Dinja (34) You probably can know her from the four-part series ‘Ik kòm niet uit Sri Lanka by Omroephuman for 3Lab’. In addition, she is a voice-over and works as a radiomaker at NPO FunX.
What kind of upbringing did you have? There is also a term: “Tiger parents or Tiger mom”. Did you have a similar upbringing?
What kind of upbringing did you have? There is also a term: “Tiger parents or Tiger mom”. Did you have a similar upbringing? A democratic upbringing. I felt I could and should do anything I wanted. There were always clear rules, but I really liked that. Then as a child you also know where you stand. My parents support me in everything, without their love and support I would not have become the person I am now and come to where I am now.
Are there any taboos or things that you can’t discuss with your parents?
No, my parents are very open-minded and everything is negotiable in my home.
Do you feel close with your Asian roots or not? I feel more Dutch than Asian. Did you ever feel ashamed of you being Asian? No, never really. Did you ever had a role model when you grew up?
Yes my parents, but not a Sri Lankan person I could identify with. I think it’s a pity that these people are less visible in TV/media.
What do you think of the Asian representation in The Netherlands?
As far as I’m concerned, it’s really allowed to do a lot more. Especially in series, films and at various TV channels, I miss the diversity in media land. I myself work at NPO FunX and I think that this company is a reflection of today’s society, but other media companies could really take an example from this.
Do you feel like you’re the ‘The Asian Model Minority Myth’?
Not just me, we all need to stand up and create awareness. I would never want to put myself on a pedestal, but I would love to make a difference and contribute to a world where everyone is equal.
What made you who you are now?
Environmental factors include upbringing, family, friends and my own mindset. If I have a goal in mind, I go for it 100%. In addition, I like to work in a team and I like to get the best out of life together with others. So I’m happiest when I can share my happiness with my loved ones.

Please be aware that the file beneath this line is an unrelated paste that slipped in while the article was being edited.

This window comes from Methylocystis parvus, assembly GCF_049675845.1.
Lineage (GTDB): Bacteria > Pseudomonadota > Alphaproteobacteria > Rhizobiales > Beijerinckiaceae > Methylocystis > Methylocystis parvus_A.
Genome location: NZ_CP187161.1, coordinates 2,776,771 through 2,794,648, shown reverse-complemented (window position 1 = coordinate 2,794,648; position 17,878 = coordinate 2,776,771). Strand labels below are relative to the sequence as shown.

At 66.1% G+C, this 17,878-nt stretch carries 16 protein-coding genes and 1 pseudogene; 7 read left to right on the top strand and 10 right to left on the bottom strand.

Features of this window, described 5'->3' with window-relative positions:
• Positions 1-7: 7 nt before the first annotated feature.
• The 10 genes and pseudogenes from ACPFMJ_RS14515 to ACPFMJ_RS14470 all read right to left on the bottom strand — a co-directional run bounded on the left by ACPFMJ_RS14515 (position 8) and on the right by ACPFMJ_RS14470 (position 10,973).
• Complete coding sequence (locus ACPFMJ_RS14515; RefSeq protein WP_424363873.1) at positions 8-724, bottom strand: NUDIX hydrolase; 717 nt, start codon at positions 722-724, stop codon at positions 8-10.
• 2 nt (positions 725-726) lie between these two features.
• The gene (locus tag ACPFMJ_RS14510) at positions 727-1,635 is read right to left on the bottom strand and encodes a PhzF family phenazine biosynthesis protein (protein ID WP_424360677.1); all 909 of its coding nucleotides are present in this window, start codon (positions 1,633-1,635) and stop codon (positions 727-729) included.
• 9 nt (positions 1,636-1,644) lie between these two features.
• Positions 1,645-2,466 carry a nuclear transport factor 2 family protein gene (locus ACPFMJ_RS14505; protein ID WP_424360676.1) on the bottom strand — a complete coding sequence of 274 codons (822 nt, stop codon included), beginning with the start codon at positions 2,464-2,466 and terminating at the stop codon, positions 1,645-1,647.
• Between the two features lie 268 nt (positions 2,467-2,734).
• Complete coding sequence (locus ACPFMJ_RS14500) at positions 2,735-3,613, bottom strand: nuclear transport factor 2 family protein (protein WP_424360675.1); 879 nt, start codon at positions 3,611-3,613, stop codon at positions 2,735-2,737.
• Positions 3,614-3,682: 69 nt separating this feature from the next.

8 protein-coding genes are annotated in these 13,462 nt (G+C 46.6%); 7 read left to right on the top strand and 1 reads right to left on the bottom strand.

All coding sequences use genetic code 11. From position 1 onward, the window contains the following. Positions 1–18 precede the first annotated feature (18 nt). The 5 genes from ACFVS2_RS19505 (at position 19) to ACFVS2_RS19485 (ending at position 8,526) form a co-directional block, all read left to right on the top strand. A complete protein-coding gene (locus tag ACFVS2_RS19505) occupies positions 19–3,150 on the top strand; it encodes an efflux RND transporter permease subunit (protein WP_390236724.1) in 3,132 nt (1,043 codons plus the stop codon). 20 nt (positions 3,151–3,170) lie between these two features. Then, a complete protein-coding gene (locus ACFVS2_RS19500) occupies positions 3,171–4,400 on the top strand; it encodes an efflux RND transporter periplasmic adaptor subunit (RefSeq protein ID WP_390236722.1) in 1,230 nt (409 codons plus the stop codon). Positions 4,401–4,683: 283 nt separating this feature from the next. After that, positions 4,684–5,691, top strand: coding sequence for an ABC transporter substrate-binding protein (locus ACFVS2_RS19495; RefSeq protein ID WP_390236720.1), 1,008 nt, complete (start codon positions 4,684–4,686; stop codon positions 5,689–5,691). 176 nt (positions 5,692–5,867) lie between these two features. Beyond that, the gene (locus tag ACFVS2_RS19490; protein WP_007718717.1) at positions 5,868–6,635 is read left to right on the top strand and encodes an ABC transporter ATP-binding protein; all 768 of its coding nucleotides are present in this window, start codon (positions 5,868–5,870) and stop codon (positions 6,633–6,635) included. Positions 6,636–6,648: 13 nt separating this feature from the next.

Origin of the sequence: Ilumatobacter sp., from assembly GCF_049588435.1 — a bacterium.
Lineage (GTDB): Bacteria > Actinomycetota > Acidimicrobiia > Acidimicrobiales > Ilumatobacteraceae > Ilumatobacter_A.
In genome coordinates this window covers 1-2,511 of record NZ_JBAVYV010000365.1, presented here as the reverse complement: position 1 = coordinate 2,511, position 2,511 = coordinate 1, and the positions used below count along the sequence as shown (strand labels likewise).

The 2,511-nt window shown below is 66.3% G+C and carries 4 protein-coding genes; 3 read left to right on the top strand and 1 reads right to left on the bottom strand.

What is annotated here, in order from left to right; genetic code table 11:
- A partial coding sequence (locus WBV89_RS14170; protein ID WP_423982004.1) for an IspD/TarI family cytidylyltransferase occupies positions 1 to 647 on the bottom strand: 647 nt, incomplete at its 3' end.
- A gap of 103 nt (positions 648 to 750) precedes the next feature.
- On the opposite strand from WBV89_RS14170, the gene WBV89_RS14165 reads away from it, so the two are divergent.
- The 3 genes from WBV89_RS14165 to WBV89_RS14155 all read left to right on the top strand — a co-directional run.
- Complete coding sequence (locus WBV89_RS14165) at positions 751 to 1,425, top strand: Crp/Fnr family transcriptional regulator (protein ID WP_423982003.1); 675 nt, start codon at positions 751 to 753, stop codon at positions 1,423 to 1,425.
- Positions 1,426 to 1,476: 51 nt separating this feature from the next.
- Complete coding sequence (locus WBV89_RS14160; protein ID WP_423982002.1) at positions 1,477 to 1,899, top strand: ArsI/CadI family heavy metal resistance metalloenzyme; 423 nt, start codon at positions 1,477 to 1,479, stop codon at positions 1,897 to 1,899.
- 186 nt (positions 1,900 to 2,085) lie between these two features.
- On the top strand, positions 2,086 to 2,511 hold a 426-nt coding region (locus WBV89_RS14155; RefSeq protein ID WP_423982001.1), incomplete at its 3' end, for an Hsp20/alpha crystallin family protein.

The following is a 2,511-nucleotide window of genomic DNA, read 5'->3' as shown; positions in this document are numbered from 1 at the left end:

Have people also made comments about you being Chinese? How did you react to this, what did you feel?
I have Sri Lankan roots myself so I don’t know what it’s like to have Chinese roots, but I’ve been bullied and scolded. That hurts, because people don’t realize what they’re saying and disapprove of you on your appearance. It didn’t happen often, but you notice how people look at you and you sometimes feel a disapproving look. I have to say now that I live in Rotterdam, I have much less trouble with that. This city is so incredibly diverse, so I’m never confronted with disapproving looks or nasty comments.
What are stereotype Asians in your opinion and where does that come from? Do you see other Asians like those stereotypes?
That they regard almost every Asian as Chinese. I think that’s strange, since Asia is incredibly large. This is because people are already underinformed at school. If more attention is paid to Asia there alone, more awareness will be created. In addition, I think that the media can also do more about this. Both to the articles, items they make for TV and hire employees in front of and behind the scenes. This also creates more visibility.
What stereotypes and comments have you heard about your appearance?
Personally, I am often told if I am from Suriname. I think that’s actually a compliment.
What racist remarks and discrimination have you experienced?
Kut n*ger, zwarte, k*nker zwarte, zwarte piet. Not so much corona related. This happened especially when I was younger.
What is a funny trait or tell something that not everyone knows about you?
I don’t like Sri Lankan food, but I like a lot of other Asian dishes.
In Asian culture, it is normal as a woman to get married as soon as possible, have children, and become a housewife. Because when you have a husband, you have children, you have “made” it in life. How do you see it?
Success is different for everyone. Being happy with yourself and achieving your personal goals in life is much more important. For one it is marriage and children and for the other travel and not a child or partner. Being happy with who you are and being accepted as you are are the most important thing to me.
Where do you stand now and what are your plans for the future?
I think I’m at a tipping point in my life right now. By that I mean that I would like to take serious steps besides making a career. I hope that if it is granted to me, I can raise a child with my partner and pass on the life lessons I have learned. In addition, I hope to make the world in general a little better in any way. I think that every person deserves happiness and that is why I would like to work for charities and people who need it.
What do you want to give to the readers?
I am grateful that the talented Rui Jun Luong is creating awareness with the Guess Who Game.
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